Jo Spence (1934–92) had a highly politicised approach to photography, creating photographs that run counter to the idealised imagery offered by advertising. Spence often worked collaboratively and sought alternative distribution models, laminating work for durability and renting out her photography to conferences, libraries, universities and public spaces to broaden its audience. She also documented her own struggles with cancer.
‘Putting Myself in the Picture’ (Camden Press 1986) brought together her raw and confessional works to inspire a younger generation of photographers.
Remodelling Photo History (1982) a series of self-portraits in collaboration with Terry Dennett. The work consists of a series of diptychs where two photographs of Spence are juxtaposed. In some pairs, the first is a parody of a more traditional pictorial image; the second shot is less conventionally framed and the irony is articulated with less subtlety.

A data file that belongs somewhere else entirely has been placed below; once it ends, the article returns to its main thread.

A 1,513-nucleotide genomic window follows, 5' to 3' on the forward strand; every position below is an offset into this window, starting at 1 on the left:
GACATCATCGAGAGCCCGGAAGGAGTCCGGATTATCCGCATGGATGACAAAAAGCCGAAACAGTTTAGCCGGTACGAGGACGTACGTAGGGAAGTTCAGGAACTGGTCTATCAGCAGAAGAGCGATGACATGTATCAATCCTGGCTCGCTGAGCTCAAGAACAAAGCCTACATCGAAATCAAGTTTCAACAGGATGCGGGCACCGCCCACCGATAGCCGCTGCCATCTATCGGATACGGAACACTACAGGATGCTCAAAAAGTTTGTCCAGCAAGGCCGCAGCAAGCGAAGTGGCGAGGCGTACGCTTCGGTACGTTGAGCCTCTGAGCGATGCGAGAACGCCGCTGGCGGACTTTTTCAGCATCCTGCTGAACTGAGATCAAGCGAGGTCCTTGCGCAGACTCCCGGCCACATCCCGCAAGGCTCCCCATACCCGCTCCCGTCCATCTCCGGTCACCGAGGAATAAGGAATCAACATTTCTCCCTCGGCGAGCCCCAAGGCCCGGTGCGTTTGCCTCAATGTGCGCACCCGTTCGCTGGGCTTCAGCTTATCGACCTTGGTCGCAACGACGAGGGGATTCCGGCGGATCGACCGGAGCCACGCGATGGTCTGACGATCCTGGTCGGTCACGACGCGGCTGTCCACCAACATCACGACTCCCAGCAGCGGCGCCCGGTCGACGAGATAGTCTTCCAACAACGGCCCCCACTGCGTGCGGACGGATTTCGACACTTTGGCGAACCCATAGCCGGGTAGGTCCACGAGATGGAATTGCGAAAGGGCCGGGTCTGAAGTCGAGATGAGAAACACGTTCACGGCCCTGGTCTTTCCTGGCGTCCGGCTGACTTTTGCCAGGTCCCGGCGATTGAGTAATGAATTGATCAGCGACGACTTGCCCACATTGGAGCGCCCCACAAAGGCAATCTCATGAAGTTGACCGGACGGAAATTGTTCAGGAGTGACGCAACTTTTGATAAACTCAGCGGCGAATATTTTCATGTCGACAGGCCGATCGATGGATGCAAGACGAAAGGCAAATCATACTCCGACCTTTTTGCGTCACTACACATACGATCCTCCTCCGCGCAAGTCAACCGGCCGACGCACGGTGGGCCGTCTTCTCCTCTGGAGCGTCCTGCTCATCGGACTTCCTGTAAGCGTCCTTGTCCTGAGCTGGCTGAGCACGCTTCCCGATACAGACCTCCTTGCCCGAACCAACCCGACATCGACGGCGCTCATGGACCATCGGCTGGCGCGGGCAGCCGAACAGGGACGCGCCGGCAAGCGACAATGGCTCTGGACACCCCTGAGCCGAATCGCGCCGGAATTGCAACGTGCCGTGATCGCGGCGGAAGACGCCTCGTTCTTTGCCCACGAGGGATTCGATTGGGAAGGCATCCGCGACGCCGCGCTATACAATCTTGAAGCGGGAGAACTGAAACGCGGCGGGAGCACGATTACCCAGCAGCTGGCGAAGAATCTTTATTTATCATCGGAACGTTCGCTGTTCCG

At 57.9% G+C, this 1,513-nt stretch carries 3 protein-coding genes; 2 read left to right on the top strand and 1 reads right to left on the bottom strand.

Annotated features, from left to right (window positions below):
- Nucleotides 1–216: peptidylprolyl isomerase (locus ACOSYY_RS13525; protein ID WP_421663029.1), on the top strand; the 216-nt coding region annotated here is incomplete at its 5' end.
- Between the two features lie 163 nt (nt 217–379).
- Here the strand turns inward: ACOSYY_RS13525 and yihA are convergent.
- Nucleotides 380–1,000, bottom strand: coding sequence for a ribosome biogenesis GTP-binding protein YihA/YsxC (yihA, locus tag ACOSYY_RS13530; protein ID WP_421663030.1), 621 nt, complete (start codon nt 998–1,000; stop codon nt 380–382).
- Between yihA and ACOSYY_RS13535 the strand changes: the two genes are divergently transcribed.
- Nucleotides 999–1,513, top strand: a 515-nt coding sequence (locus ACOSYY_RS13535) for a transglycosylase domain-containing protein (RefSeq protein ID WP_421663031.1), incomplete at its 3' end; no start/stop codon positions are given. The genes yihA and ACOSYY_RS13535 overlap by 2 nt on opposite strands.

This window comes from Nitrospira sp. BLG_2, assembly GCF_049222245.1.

‘Victimisation’ “Here we see that the estate will not admit trespass, and that it stands in for the heroic (male) defender of the ground, repelling weak opposition at its border. Jo Spence failed to cross the barrier, allowing the absent landowner (through his gate and sign) to become hero, male, the creator of difference… her mockery diminishes the victory won by the landowner.” (John Taylor 1994, p.282 quoted Alexander p133)